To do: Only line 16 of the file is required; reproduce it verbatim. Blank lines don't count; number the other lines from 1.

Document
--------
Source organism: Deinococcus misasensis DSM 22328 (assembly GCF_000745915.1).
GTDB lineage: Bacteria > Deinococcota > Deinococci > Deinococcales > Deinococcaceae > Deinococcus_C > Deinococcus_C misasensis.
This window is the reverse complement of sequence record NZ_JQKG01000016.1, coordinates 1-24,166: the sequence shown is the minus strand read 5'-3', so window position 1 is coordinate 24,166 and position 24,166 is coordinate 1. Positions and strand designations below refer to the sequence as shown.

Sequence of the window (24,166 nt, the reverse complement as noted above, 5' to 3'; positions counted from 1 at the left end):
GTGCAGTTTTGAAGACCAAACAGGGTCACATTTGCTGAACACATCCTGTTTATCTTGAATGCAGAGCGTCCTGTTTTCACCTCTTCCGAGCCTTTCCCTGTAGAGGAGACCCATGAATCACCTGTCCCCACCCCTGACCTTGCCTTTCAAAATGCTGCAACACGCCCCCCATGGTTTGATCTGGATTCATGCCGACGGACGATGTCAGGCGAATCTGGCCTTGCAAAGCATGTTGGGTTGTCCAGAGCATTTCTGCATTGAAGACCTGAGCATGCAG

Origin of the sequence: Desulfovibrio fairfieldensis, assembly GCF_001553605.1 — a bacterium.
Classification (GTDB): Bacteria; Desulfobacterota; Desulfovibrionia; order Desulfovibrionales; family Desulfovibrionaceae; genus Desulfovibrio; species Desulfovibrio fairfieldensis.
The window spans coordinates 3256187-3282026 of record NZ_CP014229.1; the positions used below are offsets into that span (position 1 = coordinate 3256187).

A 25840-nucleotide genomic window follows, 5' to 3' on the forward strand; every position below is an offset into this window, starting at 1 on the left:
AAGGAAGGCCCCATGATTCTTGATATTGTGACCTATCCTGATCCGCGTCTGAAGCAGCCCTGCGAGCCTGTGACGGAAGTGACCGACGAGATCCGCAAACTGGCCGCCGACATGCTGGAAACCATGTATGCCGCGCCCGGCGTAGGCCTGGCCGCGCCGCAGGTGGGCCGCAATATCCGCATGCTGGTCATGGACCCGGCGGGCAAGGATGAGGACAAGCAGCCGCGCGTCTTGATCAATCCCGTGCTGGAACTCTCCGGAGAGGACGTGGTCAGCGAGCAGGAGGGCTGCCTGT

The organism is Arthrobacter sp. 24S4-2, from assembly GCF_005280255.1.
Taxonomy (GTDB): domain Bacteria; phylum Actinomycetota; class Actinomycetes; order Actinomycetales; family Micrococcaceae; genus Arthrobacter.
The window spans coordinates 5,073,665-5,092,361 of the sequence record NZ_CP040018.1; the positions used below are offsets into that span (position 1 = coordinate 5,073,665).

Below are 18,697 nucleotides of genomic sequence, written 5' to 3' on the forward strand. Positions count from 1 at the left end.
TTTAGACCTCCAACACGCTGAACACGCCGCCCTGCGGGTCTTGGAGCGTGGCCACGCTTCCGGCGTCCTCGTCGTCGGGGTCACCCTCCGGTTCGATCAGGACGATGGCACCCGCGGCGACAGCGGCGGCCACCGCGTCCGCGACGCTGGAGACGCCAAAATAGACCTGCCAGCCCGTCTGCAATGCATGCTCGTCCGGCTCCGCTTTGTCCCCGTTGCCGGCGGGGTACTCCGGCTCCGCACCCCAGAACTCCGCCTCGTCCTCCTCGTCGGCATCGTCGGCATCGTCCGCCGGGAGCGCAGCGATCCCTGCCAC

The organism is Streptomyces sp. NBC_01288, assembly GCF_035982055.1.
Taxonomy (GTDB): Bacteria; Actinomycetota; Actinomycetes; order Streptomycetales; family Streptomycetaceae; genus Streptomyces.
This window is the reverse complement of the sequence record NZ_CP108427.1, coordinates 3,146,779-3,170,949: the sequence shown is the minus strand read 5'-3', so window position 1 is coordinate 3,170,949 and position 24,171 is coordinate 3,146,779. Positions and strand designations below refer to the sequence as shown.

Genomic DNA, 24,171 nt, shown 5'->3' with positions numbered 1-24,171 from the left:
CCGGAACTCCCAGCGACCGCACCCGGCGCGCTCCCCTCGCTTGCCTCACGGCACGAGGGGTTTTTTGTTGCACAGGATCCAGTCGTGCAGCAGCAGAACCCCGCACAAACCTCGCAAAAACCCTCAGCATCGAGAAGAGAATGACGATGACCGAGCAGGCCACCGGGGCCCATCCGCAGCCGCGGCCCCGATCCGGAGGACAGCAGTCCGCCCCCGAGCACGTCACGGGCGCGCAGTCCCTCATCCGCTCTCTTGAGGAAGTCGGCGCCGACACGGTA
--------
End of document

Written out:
The organism is Streptomyces sp. NBC_01288, assembly GCF_035982055.1.